In the early 1960’s Godtfred was building a new house and, naturally, he tried to model the structure with Lego bricks. The problem was that the Lego brick, with an aspect ratio of 6:5, was different than standard European construction modules of 1:1. Rather than contend with the problems of using regular Lego bricks he simply had new, special bricks molded for him. Bricks that would allow him to more closely copy his architectural plans.

These new bricks were based on a 5mm cube (1:1) and were about 5/8 the size of a standard Lego brick. After he finished his house model, Godtfred began to investigate the possibility of marketing these elements to architects and planners. In 1963 he created a new company, Modulex A/S.

The M20 System

The M20 system, their first product, was intended for architectural modelling and consisted of a range of bricks, slopes, tiles, baseplates, windows and letter tiles based on the 5mm cube and intended for 1:20 scale building (hence the name M20). The system also included several unusual items, such as baseplate foil, a foil comb and cutter, even solvent-based glue. The early elements were molded by Lego and had the familiar “LEGO” logo on the studs. Later elements had a simple “M” (for Modulex) on the studs.

Modulex boxes. Click for more
Modulex box designs, 1963–1982

The system never caught on with architects1 1. With at least one notable execption: The Finnish-American architect Eero Saarinen, designer of the TWA Terminal at JFK and St.Louis Gateway Arch, liked to prototype structures with Modulex and Lego bricks. but it did with industrial planners who found the system to be useful in process layout and prototyping. So in 1966 Modulex released the Modulex Planning System. The planning system extended the product line to include various plates, tiles and blocks with letters, number and symbols. It became widely used and was the first commercial success for the company.

Modulex catalog. Click for more
US Modulex catalog, 1975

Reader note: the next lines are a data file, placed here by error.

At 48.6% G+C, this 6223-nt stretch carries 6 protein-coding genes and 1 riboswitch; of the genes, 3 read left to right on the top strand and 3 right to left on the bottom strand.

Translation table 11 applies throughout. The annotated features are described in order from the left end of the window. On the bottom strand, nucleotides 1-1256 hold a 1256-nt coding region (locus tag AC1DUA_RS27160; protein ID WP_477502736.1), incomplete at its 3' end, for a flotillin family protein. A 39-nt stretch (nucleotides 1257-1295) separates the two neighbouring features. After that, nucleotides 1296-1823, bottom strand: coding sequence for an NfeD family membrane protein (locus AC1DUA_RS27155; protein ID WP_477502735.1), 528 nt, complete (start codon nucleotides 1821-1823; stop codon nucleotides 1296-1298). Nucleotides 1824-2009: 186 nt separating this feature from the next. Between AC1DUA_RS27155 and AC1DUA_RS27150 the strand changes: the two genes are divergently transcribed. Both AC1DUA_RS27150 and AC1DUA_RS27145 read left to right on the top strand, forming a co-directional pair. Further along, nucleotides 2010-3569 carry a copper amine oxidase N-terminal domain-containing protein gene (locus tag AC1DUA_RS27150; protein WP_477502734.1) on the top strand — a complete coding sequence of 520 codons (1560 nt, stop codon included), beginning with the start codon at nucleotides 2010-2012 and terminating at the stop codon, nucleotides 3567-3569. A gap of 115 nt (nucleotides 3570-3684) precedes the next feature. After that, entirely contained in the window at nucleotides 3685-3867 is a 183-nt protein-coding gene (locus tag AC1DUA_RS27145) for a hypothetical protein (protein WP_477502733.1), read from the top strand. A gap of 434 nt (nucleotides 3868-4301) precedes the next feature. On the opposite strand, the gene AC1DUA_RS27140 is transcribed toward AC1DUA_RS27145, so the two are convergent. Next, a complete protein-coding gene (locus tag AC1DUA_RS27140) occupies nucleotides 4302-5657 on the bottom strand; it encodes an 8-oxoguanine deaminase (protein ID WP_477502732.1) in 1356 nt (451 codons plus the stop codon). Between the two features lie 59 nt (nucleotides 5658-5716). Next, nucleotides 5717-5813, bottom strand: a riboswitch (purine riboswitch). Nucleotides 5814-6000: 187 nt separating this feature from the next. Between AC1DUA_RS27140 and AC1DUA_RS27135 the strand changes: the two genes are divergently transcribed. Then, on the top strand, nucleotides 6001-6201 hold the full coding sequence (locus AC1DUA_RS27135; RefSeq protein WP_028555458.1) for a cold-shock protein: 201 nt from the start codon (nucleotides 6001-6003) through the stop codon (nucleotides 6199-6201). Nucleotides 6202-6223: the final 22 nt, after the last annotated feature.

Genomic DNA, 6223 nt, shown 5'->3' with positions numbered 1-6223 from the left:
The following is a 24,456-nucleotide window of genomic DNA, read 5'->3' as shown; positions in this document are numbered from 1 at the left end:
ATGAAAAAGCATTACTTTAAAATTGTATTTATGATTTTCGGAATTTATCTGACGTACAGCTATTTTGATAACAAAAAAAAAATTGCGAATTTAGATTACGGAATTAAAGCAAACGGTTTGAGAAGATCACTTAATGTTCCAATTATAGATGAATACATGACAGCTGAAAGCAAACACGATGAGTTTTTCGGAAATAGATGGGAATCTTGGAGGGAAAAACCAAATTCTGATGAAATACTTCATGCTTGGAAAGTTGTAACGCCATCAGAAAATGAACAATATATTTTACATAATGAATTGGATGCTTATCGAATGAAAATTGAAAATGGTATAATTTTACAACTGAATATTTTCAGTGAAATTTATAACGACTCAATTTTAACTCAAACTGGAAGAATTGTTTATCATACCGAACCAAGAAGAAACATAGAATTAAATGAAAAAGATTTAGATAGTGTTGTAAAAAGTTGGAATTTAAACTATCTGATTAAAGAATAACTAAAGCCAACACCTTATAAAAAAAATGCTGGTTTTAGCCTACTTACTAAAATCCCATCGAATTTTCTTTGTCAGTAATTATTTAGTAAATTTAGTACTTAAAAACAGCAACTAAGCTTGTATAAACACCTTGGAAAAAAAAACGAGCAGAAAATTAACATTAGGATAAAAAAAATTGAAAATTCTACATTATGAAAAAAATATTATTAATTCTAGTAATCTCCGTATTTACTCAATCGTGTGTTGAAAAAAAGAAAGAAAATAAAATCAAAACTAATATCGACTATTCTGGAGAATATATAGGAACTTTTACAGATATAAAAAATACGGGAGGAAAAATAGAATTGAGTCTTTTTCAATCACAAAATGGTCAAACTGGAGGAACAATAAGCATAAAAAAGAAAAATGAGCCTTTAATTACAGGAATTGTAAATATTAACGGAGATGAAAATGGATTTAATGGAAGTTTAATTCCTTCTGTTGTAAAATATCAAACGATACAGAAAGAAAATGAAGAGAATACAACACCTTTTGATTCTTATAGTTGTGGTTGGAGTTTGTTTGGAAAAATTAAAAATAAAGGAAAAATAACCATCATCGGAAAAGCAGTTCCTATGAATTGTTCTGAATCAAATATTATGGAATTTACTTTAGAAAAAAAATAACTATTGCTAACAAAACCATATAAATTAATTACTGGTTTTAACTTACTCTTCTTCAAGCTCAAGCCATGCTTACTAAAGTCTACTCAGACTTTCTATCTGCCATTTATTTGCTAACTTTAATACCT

Architectural Signage

During the next eight years more planning products were released and in 1974, after several years of development, Modulex introduced Interior 10, an architectural sign system based on many of the planning-system components. The product was a success and even won the Danish ID Design Prize. Their first exterior sign system, Exterior 500, was introduced in 1979.

The success with architectural signage resulted in a new focus for the company. In 1993 Modulex merged with ASI Sign Systems and today ASI-Modulex is the largest signage and wayfinding company in the world with subsidiaries in more than 35 countries.

The planning system was not completely forgotten however; a new system, Plancopy, was introduced in 1982 and updated in 1994. This system is still available to this day.

Interlego AG

In order to protect his expanding business and, at least in part, to avoid Danish tax and corporate law, such as board representation, Godftred established Interlego AG in Zug, Switzerland. So the Lego Group now consisted of two parts: Lego A/S in Denmark and Interlego AG in Switzerland. The intellectual property of Lego, including the trademarks and patents were assigned to Interlego, while the production and marketing were still carried out by Lego A/S. It was the beginning of what would become a very complex corporate structure.

The Architectural Sets

Trade display. Click for larger image
Architectural Set trade display, 1963

Hobby und Modellbau catalog. Click for more
German Hobby und Modellbau catalog/idea book, 1963

While Godtfred was establishing Modulex, Lego released their own series of architectural sets marketed primarily to adults. The sets included graph paper and a ruler with instructions on designing scale models. The series consisted of three large sets, 750, 751 and 752 as well as several supplementary sets.

The sets consisted of just bricks and plates, and included none of the specialized roof, window or door elements. Perhaps this limited assortment seemed suitable for the international-style buildings pictured in the idea book, but it fell far short of the architectural possibilities of the entire system. The series was not successful and was discontinued in 1965.